This did not deter her poor eating habits and as she continued to consume toxic foods her health continued to gradually decline. Then her kidneys failed and she was put on dialysis for 3.5 hours per day, 3 times per week. Kidney failure is an extremely complicated illness because it affects the entire body. The human body has levels of potassium, phosphorous and other levels that must be maintained almost precisely. Too much potassium can result in cardiac arrest. Too much phosphorous will cause bone loss to the point of appendages literally falling off the body. Yet this was still not a wake up call!
 
Her circulation rapidly decreased leading to gangrene in left leg. Consequently, her leg was amputated below the knee. Now she took heed…right? WRONG! She continued on her path to destruction.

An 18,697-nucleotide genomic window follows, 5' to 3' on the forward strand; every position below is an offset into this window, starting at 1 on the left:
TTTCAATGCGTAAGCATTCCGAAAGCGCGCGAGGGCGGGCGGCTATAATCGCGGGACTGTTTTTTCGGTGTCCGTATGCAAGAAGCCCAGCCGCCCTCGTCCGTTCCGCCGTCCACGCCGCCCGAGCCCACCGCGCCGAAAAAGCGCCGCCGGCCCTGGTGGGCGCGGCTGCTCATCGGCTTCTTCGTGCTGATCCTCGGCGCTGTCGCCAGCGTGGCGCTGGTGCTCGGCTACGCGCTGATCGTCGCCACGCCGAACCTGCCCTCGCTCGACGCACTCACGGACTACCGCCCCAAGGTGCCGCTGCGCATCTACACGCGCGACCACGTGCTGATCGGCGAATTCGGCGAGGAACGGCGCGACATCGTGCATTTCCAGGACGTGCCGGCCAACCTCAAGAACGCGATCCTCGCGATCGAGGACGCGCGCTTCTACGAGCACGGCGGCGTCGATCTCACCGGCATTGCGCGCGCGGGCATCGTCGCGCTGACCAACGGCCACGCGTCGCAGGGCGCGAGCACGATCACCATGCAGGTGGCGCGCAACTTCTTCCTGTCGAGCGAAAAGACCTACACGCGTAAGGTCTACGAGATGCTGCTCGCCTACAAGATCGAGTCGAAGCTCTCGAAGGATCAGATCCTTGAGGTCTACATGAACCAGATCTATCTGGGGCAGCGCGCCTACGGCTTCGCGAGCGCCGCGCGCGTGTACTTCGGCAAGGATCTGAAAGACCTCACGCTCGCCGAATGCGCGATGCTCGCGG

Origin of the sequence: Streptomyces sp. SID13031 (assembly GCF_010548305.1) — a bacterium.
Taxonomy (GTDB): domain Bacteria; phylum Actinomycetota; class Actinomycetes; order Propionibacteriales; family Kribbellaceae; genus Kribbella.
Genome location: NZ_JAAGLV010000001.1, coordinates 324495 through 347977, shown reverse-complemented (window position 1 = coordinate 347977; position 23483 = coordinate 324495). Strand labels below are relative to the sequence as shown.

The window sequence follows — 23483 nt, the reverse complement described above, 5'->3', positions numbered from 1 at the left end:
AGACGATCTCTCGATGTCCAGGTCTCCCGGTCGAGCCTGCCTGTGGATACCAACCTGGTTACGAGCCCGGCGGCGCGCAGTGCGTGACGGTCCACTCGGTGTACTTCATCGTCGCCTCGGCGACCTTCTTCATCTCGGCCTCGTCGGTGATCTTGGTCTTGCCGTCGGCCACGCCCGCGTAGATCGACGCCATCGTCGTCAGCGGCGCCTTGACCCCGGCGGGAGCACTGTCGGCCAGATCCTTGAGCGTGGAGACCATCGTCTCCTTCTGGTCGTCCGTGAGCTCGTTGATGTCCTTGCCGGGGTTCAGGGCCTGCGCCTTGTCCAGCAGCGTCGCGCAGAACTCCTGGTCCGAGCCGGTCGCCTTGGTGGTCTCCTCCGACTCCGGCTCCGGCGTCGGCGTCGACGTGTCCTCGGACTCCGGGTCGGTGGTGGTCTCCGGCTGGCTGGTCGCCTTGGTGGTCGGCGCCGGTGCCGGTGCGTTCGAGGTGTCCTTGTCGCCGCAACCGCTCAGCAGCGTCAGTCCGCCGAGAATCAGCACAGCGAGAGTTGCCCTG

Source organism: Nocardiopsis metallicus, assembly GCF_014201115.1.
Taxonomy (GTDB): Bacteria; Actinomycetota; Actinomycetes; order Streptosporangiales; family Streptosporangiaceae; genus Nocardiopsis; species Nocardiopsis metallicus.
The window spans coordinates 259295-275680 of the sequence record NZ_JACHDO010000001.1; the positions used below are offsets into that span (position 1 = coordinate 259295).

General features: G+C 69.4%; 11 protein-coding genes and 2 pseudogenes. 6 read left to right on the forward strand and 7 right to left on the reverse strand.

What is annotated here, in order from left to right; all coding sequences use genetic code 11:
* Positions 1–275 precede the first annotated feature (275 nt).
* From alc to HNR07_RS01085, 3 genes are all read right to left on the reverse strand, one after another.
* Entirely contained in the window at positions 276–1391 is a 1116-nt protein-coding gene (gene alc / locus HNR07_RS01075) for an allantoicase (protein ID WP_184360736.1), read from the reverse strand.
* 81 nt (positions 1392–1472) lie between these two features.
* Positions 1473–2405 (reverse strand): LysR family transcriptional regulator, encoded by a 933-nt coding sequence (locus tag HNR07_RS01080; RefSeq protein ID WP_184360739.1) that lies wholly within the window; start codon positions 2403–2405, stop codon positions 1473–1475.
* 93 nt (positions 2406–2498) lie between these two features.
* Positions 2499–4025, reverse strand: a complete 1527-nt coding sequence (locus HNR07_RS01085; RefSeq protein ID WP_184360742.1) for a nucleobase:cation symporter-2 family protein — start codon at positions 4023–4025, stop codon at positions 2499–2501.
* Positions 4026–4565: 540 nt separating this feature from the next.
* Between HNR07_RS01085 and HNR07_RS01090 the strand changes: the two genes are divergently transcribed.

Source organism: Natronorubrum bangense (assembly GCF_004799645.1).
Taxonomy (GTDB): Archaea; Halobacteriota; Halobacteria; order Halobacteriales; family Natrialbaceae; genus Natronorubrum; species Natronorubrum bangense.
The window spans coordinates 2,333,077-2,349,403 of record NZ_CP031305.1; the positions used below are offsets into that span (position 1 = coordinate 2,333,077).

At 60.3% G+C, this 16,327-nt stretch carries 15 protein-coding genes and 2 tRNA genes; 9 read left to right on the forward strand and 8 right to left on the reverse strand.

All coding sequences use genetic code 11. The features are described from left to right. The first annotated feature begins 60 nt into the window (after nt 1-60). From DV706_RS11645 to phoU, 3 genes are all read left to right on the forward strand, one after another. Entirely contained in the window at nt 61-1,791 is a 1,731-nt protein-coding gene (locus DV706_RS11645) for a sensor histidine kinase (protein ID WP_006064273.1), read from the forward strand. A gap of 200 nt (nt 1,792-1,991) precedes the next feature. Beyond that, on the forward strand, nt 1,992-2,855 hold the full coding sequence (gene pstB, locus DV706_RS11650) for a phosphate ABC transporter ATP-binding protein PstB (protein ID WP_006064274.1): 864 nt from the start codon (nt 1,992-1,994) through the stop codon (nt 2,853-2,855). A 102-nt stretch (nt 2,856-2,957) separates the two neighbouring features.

One year later she lost her right leg all the way to the hip. Because her leg wouldn’t heal the flesh began to rot and this required debridement. Eventually, there wasn’t much left to debride so they wanted to put her in a hyperbaric chamber in an attempt to get rid of the infection. Being claustrophobic she was mentally unable to withstand this treatment. The alternative was a medication that had a side effect of hearing loss. There weren’t many options besides continual amputation leading up to and possibly including her gluteus. She agreed and lost approximately 50% of her hearing in both ears.
 
Still, her desire to consume toxic foods continued but she was on so much medication her appetite waned. Her taste buds became numb as the bitter after-taste of meds lingered in her parched mouth. You see because she was in renal failure she was very limited to the amount of fluids she could consume. This was not negotiable based on her thirst which is common in diabetics. Too much fluid could lead to cardiac arrest.